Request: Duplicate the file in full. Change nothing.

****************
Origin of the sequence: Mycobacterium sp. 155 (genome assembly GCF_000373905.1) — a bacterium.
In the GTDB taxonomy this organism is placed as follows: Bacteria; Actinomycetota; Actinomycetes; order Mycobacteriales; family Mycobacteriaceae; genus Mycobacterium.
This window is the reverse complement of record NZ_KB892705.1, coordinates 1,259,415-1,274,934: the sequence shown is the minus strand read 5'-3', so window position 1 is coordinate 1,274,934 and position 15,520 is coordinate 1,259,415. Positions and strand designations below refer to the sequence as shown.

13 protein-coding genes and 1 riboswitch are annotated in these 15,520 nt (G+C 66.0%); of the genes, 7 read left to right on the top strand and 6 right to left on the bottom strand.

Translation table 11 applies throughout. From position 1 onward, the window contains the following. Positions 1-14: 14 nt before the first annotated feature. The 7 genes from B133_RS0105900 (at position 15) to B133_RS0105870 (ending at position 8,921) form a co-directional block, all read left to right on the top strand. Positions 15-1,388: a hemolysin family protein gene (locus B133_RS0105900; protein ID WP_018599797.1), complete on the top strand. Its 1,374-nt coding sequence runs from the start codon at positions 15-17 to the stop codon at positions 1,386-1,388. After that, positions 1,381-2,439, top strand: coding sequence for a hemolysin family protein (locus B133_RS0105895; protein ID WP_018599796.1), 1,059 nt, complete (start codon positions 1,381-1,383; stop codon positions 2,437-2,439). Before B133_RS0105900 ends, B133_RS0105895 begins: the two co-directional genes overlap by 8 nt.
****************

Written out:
Origin of the sequence: Mycobacterium sp. 155 (genome assembly GCF_000373905.1) — a bacterium.
In the GTDB taxonomy this organism is placed as follows: Bacteria; Actinomycetota; Actinomycetes; order Mycobacteriales; family Mycobacteriaceae; genus Mycobacterium.
This window is the reverse complement of record NZ_KB892705.1, coordinates 1,259,415-1,274,934: the sequence shown is the minus strand read 5'-3', so window position 1 is coordinate 1,274,934 and position 15,520 is coordinate 1,259,415. Positions and strand designations below refer to the sequence as shown.

13 protein-coding genes and 1 riboswitch are annotated in these 15,520 nt (G+C 66.0%); of the genes, 7 read left to right on the top strand and 6 right to left on the bottom strand.

Translation table 11 applies throughout. From position 1 onward, the window contains the following. Positions 1-14: 14 nt before the first annotated feature. The 7 genes from B133_RS0105900 (at position 15) to B133_RS0105870 (ending at position 8,921) form a co-directional block, all read left to right on the top strand. Positions 15-1,388: a hemolysin family protein gene (locus B133_RS0105900; protein ID WP_018599797.1), complete on the top strand. Its 1,374-nt coding sequence runs from the start codon at positions 15-17 to the stop codon at positions 1,386-1,388. After that, positions 1,381-2,439, top strand: coding sequence for a hemolysin family protein (locus B133_RS0105895; protein ID WP_018599796.1), 1,059 nt, complete (start codon positions 1,381-1,383; stop codon positions 2,437-2,439). Before B133_RS0105900 ends, B133_RS0105895 begins: the two co-directional genes overlap by 8 nt.